Aden: Black Cow


By Peter Solderitsch

First thoughts on first listen:
Aden sounds an awful lot like Seam.

Thoughts after a few listens:
Aden sounds an awful lot like a POPPIER version of Seam.

Thoughts after many listens:
Something about this record keeps making me come back to it again and again… maybe it’s that they sound familiar, a bit like a poppier version of Seam, but with charms all their own… How come this record, Black Cow, came out in August of ‘99 and its now January 2000, and no one has told me about it before? Is everyone crazy, or slow, or what? Does the band not know the right people? This record, to frame it in appropriate terms, just rules. If I had started a band up yesterday, this is exactly the kind of thing I’d have been shooting for. Lyrics that are clever without being too cute or faux-arty obtuse; mid-to-up-tempo numbers with dueling clean, sharp guitars that remind me a little of the mellower side of Knapsack; unassuming but not unskilled vocals that somehow, in an osmosis, associative kind of way, remind me of Freedy Johnston; songs catchy enough to get stuck in your head three days since you last listened to the record, but not so sickening that you’re rushing to get them back OUT of your head.

About the Seam thing: Confirming my initial reactions, Aden thanks Seam mastermind Sooyoung Park in the liner notes (as it turns out, from the little I was able to dig up on the band, Aden’s first album came out on Park’s own label). But really, while Seam remains the most logical comparison point, and fans of that band are sure to be impressed by Black Cow, Aden succeeds here on their own merits, and when everything’s said and done may end up the better band.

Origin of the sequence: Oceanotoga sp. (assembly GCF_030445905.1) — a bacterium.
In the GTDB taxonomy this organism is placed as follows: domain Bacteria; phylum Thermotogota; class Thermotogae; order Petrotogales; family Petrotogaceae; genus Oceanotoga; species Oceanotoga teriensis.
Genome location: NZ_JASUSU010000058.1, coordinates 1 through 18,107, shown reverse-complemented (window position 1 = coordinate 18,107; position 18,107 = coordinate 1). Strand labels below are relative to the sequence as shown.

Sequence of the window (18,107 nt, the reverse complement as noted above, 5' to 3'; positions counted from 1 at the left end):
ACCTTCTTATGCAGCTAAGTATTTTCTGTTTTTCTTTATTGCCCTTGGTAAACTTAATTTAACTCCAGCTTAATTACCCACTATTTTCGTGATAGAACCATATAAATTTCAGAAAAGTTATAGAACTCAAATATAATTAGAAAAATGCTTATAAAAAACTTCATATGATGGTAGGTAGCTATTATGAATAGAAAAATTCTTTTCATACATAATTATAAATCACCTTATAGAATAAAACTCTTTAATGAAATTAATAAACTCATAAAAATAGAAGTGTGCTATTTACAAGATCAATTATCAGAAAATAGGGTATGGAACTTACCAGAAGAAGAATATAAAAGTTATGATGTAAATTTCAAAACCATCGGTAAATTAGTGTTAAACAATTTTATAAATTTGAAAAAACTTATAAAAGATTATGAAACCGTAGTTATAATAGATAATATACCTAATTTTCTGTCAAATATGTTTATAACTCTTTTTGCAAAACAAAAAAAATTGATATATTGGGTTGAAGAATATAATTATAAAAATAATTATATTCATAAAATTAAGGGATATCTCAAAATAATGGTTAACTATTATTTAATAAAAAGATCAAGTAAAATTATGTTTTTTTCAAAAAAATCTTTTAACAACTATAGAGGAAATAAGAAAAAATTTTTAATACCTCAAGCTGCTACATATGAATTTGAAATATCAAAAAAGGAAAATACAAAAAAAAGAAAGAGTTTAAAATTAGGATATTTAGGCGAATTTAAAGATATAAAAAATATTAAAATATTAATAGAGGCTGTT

This record would make my revised list of favorites of 1999 (if I were to revise it). With only 2 minor missteps (one of which, “Sadness”, is a cover), the album’s biggest fault is that at just over a half hour in length, it’s too short! Great independent rock records just seem to be pouring out of Washington DC lately, what with the latest Dismemberment Plan offering and Fugazi’s steady stream of quality recordings to name just a few, and now Aden’s Black Cow adds to the growing chorus. And still I get the feeling, somehow, that this is just a warm-up (a gut feeling, intangible), that their next effort could be the big one. Let’s hope more people notice next time.

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